SolTerra’s Carpenter said she’s noticed her company has had success accessing clients not typically served by other traditional solar companies because there’s a strong interest in supporting woman-owned businesses in Washington state. She thinks her unique position as one of the few female solar CEOs may allow her to access even more markets that are racially diverse as well as gender-diverse.

Carpenter’s diverse staff didn’t just happen passively. She was devoted to hiring a 50/50 male/female sales staff, but she found that mostly men applied to the role. She had to personally seek out women for her sales team, and she thinks that same intentionality is needed to hire a racially diverse staff.

“There’s an imposter syndrome challenge that is faced with both women and people of color, where they don’t see anyone that looks like themselves in a leadership role or a technical sales role, and the opportunity that they may have there, they dismiss themselves from,” she said.

Canopy Energy (No. 169 on the 2019 Top Solar Contractors list), based in Van Nuys, California, said the company knows solar support is strong throughout the state, but especially in communities of color. COO Jordan Cohen said the company hires from these communities at all levels, from engineers to managers.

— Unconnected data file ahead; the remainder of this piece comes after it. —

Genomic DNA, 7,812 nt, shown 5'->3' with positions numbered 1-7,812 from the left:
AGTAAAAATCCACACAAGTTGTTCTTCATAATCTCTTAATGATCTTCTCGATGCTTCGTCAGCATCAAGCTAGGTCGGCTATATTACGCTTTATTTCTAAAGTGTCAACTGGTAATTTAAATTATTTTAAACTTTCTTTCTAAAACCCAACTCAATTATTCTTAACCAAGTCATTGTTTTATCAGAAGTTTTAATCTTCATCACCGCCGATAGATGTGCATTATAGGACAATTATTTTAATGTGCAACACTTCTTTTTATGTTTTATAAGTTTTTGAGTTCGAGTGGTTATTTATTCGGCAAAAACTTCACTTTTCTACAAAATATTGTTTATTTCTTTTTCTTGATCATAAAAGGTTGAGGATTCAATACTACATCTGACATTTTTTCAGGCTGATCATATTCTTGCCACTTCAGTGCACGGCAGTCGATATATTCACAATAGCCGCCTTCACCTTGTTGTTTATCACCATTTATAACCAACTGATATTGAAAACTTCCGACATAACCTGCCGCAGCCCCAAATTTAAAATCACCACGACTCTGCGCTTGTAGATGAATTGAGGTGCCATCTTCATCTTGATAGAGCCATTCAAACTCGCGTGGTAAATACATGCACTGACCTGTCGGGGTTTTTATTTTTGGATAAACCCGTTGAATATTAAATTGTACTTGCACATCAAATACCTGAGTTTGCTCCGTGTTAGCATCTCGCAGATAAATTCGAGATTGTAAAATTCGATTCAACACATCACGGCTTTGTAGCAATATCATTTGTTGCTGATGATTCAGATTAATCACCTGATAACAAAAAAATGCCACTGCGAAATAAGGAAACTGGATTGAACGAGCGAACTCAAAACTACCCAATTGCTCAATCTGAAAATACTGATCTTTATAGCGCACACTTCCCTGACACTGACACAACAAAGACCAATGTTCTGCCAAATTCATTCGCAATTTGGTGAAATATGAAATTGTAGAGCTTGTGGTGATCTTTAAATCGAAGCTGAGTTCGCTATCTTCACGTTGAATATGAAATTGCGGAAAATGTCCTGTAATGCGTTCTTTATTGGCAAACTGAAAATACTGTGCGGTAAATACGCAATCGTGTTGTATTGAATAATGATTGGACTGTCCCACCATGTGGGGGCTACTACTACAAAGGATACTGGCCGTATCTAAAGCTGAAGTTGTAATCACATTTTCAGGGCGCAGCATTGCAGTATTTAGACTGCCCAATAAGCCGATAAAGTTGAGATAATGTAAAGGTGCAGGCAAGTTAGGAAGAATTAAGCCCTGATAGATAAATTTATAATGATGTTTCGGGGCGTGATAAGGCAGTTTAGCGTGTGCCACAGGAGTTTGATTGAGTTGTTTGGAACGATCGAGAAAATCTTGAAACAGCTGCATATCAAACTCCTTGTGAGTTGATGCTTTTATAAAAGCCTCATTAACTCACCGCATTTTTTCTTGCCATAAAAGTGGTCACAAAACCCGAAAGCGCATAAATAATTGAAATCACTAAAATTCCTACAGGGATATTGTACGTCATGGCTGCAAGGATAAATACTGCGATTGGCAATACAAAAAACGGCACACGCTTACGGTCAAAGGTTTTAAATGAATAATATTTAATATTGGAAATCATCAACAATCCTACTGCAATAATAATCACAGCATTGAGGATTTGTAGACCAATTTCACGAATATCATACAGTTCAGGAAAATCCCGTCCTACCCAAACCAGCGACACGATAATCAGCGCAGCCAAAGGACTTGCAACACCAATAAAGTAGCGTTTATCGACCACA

“The word of mouth is very efficient because they get to experience it from within and provide trust in these communities because they live in them,” Cohen said. “We believe that they are our best ambassadors.”

Santiago-Mosier sees intentionality as a key factor to solving the disparity in rooftop PV deployment. She said that business as usual may not have intended to leave communities of color out of solar but has inadvertently done so anyway. The path forward is one where companies go out of their way to engage with communities of color on their terms, hire diverse staffs and begin seeding solar in communities that don’t have it.